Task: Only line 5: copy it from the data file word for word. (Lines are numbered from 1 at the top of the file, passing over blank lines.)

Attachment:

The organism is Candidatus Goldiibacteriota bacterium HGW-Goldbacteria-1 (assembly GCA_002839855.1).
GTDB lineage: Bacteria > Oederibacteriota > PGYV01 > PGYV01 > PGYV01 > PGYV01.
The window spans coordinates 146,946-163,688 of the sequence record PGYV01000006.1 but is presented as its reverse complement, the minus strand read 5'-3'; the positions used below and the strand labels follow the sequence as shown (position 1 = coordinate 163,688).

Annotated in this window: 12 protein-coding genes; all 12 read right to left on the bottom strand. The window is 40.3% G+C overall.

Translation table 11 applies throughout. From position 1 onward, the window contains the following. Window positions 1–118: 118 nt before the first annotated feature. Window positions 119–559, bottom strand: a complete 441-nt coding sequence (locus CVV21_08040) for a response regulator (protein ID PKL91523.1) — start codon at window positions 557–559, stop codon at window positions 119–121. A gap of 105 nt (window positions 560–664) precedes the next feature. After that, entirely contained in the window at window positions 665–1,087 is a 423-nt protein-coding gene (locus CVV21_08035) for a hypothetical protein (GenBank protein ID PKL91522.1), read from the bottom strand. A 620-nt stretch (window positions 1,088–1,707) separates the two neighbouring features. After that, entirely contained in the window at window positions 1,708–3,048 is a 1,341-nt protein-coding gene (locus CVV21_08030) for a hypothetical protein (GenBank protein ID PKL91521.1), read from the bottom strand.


Translation table 11 applies throughout. From position 1 onward, the window contains the following. Window positions 1–118: 118 nt before the first annotated feature. Window positions 119–559, bottom strand: a complete 441-nt coding sequence (locus CVV21_08040) for a response regulator (protein ID PKL91523.1) — start codon at window positions 557–559, stop codon at window positions 119–121. A gap of 105 nt (window positions 560–664) precedes the next feature. After that, entirely contained in the window at window positions 665–1,087 is a 423-nt protein-coding gene (locus CVV21_08035) for a hypothetical protein (GenBank protein ID PKL91522.1), read from the bottom strand. A 620-nt stretch (window positions 1,088–1,707) separates the two neighbouring features. After that, entirely contained in the window at window positions 1,708–3,048 is a 1,341-nt protein-coding gene (locus CVV21_08030) for a hypothetical protein (GenBank protein ID PKL91521.1), read from the bottom strand.